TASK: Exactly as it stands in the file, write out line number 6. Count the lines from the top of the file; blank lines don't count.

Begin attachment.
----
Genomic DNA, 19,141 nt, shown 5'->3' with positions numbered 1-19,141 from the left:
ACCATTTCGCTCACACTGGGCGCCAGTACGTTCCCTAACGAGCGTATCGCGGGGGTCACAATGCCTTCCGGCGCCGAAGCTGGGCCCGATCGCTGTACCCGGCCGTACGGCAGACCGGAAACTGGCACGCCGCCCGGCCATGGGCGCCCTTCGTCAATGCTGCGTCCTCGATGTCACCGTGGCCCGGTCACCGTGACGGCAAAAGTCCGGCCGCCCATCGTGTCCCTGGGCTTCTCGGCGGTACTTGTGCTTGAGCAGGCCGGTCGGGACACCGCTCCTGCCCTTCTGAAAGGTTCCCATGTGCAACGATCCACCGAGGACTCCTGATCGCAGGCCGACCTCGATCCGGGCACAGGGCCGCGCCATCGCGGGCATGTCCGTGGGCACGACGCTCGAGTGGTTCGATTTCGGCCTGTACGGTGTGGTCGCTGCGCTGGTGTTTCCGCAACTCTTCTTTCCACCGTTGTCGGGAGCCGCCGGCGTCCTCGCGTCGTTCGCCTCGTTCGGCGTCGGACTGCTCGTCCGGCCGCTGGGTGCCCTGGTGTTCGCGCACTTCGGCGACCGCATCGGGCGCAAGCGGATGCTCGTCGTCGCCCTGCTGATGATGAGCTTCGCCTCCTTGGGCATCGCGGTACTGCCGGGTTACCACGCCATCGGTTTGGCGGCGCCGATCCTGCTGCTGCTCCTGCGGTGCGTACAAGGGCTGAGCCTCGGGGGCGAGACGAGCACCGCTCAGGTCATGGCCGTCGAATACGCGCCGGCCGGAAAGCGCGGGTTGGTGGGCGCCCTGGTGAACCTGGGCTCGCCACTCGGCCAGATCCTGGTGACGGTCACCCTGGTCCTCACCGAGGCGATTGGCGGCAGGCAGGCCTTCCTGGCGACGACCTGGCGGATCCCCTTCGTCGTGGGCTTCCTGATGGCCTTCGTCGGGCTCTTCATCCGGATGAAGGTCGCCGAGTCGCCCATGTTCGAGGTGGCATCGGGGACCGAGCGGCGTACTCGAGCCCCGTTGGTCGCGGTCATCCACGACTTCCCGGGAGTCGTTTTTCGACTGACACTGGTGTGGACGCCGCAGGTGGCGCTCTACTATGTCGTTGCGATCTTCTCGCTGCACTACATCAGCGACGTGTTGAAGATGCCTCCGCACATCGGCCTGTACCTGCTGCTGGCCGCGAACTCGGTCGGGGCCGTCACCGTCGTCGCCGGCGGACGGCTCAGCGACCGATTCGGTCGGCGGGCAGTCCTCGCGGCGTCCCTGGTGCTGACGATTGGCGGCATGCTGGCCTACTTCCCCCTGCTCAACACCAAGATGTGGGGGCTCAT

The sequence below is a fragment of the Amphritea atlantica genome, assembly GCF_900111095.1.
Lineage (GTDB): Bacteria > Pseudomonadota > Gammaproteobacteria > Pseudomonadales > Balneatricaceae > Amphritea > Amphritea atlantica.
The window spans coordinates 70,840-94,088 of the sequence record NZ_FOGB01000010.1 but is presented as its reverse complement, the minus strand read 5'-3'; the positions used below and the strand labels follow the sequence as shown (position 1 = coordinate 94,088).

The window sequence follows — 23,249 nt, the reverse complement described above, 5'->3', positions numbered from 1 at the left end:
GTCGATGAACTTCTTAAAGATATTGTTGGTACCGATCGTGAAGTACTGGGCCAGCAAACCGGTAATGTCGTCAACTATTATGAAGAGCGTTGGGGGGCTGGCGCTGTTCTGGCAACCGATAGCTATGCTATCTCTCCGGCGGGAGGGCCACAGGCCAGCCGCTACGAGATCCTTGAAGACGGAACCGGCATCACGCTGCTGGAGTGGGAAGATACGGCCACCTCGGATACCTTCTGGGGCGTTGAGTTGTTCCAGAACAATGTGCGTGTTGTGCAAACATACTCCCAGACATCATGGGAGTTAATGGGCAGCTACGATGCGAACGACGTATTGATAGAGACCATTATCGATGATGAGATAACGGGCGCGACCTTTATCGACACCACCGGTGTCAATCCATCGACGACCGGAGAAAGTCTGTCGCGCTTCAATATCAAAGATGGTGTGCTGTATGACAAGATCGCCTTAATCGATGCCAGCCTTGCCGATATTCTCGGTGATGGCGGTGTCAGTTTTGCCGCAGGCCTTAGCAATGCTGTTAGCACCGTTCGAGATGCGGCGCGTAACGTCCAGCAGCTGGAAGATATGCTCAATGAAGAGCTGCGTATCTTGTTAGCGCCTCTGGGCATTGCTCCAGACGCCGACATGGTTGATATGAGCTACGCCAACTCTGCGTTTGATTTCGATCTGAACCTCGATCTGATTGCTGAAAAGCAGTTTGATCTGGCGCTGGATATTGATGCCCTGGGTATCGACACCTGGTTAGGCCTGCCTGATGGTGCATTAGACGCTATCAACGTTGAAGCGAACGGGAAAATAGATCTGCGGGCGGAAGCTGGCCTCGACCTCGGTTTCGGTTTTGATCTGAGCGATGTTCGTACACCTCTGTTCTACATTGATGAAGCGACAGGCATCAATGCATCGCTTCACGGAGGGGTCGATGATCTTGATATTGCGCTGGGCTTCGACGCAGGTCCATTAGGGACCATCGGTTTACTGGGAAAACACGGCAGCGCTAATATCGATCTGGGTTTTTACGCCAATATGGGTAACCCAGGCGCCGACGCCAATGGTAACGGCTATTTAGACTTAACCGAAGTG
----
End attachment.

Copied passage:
The window sequence follows — 23,249 nt, the reverse complement described above, 5'->3', positions numbered from 1 at the left end: